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Old 03-27-2012, 01:46 PM   #7
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Another quote from the thread linked to in post #5 is "I'm married, so I work alone." That speaks volumes.

I prefer the dig a big hole and put the Airstream in it option—then place some wide boards across the roof and the sides of the hole and walk onto it. I have still not convinced my wife to work on the roof.

Getting on the roof is the easy part for me. Staying there is not, getting down in one piece is even worse. With 2 solar panels, there is even less room to maneuver.

As for the issue of staying on the ribs, don't walk on the roof, slide across putting weight on a couple of ribs.

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Old 03-27-2012, 01:52 PM   #8
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I wonder how many of us who are married have done everything on the trailer alone? Sometimes it's better and more efficient that way. One other issue, maybe newer trailers don't have this, are the sharp edges at the joints of the skin and- ouch- the drip rails over the windows. It's easy to slip on a ladder and land on one of these sharp edges.
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Old 03-27-2012, 01:54 PM   #9
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I found that digging a hole for the tonge jack so you can lower the A-frame all the way to the ground makes the front of the trailer a lot easier to get to. I would expect that the average 6 ft 200lb man could push an AC unit on top of the trailer this way. I am going to take this approach when mine comes in. Leaving the AC in the box might offer additional advantages.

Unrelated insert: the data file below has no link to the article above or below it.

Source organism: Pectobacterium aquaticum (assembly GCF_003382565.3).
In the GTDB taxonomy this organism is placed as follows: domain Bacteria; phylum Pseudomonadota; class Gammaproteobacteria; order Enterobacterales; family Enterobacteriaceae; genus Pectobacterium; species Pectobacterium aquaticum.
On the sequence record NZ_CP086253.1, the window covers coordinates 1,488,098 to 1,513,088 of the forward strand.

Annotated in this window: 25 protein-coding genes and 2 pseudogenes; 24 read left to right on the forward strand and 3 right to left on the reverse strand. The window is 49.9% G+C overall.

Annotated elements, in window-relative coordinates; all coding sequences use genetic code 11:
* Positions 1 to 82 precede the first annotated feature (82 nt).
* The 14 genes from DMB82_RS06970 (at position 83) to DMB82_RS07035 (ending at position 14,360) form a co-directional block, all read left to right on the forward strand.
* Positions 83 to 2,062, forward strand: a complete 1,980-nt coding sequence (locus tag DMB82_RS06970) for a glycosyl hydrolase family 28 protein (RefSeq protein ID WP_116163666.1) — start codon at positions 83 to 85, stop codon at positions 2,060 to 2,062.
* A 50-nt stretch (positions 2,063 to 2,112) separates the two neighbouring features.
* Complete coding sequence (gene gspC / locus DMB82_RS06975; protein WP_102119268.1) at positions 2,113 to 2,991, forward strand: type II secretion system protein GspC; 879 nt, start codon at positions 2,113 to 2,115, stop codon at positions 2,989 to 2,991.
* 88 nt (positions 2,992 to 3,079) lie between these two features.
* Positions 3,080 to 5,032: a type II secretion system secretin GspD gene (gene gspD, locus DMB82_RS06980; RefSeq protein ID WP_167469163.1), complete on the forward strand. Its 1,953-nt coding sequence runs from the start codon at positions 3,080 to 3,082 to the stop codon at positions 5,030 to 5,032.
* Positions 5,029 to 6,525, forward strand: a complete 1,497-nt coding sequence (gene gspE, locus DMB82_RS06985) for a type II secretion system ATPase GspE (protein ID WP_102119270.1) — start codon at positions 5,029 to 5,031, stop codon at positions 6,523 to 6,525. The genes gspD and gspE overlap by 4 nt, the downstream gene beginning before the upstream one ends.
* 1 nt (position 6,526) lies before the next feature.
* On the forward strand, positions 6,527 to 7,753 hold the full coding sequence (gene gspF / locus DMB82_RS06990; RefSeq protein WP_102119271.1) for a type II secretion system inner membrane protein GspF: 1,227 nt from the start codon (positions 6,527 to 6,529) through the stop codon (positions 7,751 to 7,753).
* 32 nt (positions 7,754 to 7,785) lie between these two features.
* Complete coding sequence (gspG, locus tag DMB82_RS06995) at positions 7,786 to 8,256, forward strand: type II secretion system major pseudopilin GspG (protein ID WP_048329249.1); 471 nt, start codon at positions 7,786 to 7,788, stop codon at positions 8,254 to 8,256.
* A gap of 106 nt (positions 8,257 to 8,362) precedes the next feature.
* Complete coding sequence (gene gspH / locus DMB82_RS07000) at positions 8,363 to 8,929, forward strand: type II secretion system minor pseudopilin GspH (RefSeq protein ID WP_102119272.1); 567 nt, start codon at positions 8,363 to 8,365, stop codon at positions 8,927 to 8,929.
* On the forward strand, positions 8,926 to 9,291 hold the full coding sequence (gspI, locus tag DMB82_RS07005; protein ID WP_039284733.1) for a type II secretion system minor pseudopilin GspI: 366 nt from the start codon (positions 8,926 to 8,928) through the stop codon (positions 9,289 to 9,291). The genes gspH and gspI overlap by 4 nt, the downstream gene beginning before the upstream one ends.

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Old 03-27-2012, 01:58 PM   #10
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I don't even remember 200# and I regularly go up onto my roof for ac and fan service. Always step on the rivet lines and you won't have a problem. I often use a 6' length of 2x10 to lay down so that it always crosses 3 ribs and I've never put a dent in my roof that way. I've also made a scaffold by bridging across from a ladder leaned on each side with a 2x12 but that puts me too high off the roof for comfortable working. Stay OFF of the end caps however.
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Old 03-27-2012, 02:01 PM   #11
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Quote:
Originally Posted by Globie64 View Post